Having an enterprise app is no longer optional

The business world has recently seen a dramatic increase in the usage of mobile apps in the workplace. The percentage of survey respondents reporting full mobile app implementation rose from 7 percent in 2013 to 52 percent in 2015,  according to Red Hat’s Mobile Maturity Survey 2015. This is indicative of a strong trend towards using apps as tools for corporate growth. This means corporations will have to invest in developing an enterprise app in order to remain competitive. However, managing the development of enterprise apps is not easy and requires many considerations.

Consider the client

It is always important to include the end-user (or the client) in the development process. This is especially important during the planning and testing phases. So it would be wise to create a team of users and then consult them throughout development. By speaking with with them, you can get a good sense of what would make their working experience easier and more efficient. Consequently, this will be very comforting for your users because it will feel like the app was tailored to their needs. It will also ensure that all –if not most– of the required features are included in the app.

Including the clients will also help in preventing premature optimization and poor reachability (each will be discussed later in this post). Avoiding those two pitfalls is necessary when creating an optimal user experience.

Reachability

The concept of reachability is important when trying to create a great user experience. One handed and two handed users must be able to easily reach all input buttons on the screen, regardless of screen size. A reachable app should also have a menu system that doesn’t have too many sub menus, making the features of the app easy to reach. These are just a few of the many principles for developing a “reachable” app.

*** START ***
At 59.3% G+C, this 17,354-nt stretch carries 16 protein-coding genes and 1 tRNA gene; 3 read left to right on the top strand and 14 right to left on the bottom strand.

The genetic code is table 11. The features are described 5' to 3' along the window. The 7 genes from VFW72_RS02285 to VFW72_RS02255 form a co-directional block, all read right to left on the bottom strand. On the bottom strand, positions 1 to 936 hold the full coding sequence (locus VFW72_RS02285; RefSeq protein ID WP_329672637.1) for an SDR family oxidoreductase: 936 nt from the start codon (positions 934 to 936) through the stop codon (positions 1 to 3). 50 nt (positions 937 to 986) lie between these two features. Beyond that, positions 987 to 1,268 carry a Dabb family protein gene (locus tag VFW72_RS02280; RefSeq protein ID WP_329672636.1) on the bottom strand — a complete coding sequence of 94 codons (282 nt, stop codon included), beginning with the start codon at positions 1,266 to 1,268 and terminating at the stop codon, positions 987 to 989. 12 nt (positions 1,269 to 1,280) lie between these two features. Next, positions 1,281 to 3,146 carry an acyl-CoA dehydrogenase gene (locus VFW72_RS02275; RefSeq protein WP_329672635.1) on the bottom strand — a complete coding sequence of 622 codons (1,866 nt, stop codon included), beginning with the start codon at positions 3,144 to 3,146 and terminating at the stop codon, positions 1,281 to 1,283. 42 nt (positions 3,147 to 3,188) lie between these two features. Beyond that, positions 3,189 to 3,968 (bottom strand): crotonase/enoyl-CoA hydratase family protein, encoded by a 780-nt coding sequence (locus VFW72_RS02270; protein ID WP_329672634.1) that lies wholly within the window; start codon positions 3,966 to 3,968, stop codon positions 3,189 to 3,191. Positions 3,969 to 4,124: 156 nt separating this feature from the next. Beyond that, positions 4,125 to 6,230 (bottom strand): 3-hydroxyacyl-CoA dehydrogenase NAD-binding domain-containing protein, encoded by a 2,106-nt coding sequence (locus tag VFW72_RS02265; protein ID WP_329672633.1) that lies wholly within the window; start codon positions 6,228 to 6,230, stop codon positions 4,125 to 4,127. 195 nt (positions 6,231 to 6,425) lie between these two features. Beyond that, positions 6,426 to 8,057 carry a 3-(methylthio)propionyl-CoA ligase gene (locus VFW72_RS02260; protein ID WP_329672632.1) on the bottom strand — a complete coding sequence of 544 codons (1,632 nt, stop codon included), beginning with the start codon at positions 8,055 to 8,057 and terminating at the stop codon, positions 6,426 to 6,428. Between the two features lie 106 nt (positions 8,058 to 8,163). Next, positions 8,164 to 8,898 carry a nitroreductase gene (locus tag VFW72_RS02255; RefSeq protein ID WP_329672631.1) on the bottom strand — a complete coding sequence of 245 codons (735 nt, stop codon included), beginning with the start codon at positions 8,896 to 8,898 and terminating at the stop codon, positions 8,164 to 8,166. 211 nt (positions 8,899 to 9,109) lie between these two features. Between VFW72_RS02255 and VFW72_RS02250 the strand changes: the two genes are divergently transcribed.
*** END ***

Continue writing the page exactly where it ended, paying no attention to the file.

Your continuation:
Premature optimization

Another important factor to consider is hardware optimization. The app must be able to process data and display it quickly within a small margin of time.  Not doing so would be detrimental to the user experience . However, some developers take this too far by spending too much time needlessly optimizing  every little part of their program, leading to a phenomenon known as premature optimization. On one hand, people argue that you shouldn’t worry about optimizing until later on in the development cycle. This is when the performance bottlenecks become apparent. On the other hand, people believe that you should consider the standard practices and plan ahead before you even start to work on the app. This would then eliminate future bottlenecks in the first place. Resorting to either extreme will either waste time immediately or in the future. Finding a balance between optimizing the app as it is being developed and optimizing it near the end of development. Once you’ve found the sweet spot, you can then confidently develop the app without having to worry about misusing time.